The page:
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TRACK RECORD: Baseball America ranked Jimenez as the No. 1 prospect in the 2013 international class, and the Cubs signed both him and No. 2 prospect Gleyber Torres. The Cubs dealt Jimenez to the White Sox along with righthander Dylan Cease as part of the four-play- er package for Jose Quintana in July 2017. Jimenez missed two weeks early in 2018 with a strained left pectoral muscle, and then two more weeks at midseason with a strained left adductor muscle. He spent the summer tearing apart the upper levels and finished the season ranked inside the top 10 in the minors in both batting average (.337) and slugging (.577). He also ranked as the No.1 prospect in both the Southern and International leagues. Jimenez was not called up by the White Sox in September, even though he was already on the 40-man roster. The White Sox explained that he still has work to do on his defense in left field, but more notably it kept Jimenez from starting his service time clock.
SCOUTING REPORT: For as long as he’s been a prospect, Jimenez has projected as an elite hitter who can hit for average and power. Five seasons into his minor league career, he’s done nothing to dissuade evaluators in that regard. He has at least double-plus power to all sectors now, and he hit a system-best 22 home runs in 2018. He has shown he can hit the ball out to all fields. His coiled lower half and rubber band-like takeaway in his swing remind some evaluators of Miguel Cabrera. He also shows an impressive knack for learning how pitchers plan to attack him, and then adjusting to the strategy within the same game. These qualities should allow Jimenez to be a plus hitter with plus-plus power. Defensively, he’s unlikely to ever be a standout. His range and throwing arm are both below-average. Because of this, he will be limited to left field. He’s not necessarily going to be a liability in the outfield, but he’s unlikely to be an asset out there either. Jimenez is a below-average runner as well. His value as a big leaguer is going to be largely limited to his bat, but it’s a special bat.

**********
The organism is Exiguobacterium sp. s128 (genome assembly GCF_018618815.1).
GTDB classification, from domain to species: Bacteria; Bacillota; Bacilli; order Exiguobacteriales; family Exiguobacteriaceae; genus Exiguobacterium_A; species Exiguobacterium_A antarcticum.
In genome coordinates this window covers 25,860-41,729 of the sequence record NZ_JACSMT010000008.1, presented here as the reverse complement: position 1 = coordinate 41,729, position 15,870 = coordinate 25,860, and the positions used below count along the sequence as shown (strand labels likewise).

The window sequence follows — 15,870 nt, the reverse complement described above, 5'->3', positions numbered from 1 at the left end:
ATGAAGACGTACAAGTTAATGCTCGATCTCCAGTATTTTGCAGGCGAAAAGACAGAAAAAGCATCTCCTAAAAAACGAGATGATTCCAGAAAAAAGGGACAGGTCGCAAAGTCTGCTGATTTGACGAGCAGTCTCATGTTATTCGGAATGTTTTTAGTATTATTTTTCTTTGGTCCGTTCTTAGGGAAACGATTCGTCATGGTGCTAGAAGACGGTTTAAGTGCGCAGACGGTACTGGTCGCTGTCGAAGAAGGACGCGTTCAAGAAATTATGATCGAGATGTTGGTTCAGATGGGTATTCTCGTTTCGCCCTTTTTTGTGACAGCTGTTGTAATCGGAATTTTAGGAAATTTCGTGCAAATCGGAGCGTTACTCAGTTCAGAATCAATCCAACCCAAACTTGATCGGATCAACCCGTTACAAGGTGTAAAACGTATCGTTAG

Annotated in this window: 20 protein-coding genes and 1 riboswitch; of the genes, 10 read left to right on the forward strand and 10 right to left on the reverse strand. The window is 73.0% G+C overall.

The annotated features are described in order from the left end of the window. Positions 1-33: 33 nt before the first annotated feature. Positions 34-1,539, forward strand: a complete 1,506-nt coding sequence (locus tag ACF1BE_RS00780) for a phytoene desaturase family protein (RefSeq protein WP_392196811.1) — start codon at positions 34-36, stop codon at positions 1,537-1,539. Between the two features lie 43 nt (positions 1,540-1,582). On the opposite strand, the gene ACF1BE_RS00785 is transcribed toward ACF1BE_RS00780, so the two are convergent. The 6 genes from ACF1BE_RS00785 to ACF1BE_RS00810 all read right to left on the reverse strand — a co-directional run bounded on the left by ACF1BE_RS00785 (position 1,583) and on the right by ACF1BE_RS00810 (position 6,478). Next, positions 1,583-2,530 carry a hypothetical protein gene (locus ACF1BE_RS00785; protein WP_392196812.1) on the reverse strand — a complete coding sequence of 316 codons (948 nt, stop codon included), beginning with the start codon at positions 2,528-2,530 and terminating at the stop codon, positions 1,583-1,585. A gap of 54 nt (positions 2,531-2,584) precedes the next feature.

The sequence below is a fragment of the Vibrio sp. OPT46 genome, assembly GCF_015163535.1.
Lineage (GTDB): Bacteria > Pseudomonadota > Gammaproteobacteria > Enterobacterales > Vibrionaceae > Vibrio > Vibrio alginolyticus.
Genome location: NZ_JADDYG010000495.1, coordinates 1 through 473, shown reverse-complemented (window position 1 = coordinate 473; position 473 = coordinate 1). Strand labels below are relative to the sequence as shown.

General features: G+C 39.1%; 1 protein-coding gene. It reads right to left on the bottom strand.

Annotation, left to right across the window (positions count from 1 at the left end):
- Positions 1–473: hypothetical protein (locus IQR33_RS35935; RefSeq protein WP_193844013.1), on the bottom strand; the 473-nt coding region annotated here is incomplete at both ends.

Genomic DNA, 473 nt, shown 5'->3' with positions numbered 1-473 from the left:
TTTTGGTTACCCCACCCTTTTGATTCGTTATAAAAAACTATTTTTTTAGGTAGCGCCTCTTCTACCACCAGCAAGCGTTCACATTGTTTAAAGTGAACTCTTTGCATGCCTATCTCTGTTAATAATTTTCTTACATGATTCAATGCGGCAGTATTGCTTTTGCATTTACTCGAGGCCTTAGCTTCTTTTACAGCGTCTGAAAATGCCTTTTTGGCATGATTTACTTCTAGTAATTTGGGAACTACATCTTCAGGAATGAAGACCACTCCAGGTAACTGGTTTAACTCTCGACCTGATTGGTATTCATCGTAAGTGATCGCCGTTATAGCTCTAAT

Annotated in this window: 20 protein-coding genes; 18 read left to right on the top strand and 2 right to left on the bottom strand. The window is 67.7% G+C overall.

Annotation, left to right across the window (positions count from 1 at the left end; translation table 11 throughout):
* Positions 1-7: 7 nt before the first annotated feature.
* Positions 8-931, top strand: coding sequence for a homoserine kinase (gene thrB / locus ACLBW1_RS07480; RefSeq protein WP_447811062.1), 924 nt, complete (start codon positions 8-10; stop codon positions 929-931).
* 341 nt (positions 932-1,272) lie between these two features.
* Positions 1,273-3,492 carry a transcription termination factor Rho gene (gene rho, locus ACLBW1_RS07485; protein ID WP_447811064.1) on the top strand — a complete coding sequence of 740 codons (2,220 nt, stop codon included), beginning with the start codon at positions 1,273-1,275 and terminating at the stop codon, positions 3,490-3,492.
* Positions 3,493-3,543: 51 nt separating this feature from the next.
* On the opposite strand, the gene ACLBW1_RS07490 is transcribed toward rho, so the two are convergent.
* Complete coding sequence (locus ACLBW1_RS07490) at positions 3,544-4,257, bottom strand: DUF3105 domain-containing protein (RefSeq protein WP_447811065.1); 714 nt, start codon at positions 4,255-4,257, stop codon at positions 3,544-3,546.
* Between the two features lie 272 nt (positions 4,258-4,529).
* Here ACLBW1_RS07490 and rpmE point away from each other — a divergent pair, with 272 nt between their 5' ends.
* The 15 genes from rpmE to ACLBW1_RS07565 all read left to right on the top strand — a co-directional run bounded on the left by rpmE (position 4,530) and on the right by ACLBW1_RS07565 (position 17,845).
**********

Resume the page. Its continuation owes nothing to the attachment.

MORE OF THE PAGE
THE FUTURE: Barring injury, Jimenez should be a major leaguer very early in 2018. He has very little left to prove in the minor leagues, and the White Sox are in a position to let him develop defensively in the big leagues with a rebuilding White Sox club.
TRACK RECORD: Acquired in the Chris Sale trade, Kopech made big strides to earn his first big league callup. His only bad big league outing was his last one, and with good reason: he had a torn elbow ligament that required Tommy John surgery.
SCOUTING REPORT: Kopech’s signature pitch is still his blazing fastball that touches as high as 102 mph. As the season went along, he throttled down to a still-blazing 95-98 and showed improved command. He started to do a better job of repeating his delivery and find a consistent arm path. His slider has always been his best secondary pitch, flashing plus grades. Improved fastball command made Kopech’s slider more effective because hitters were less able to lay off of it. He added a fringy curveball in 2018. While it is a barely usable pitch, throw- ing it helped improve his still-inconsistent changeup into a pitch that flashes average. In the past, his change- up was often much too firm.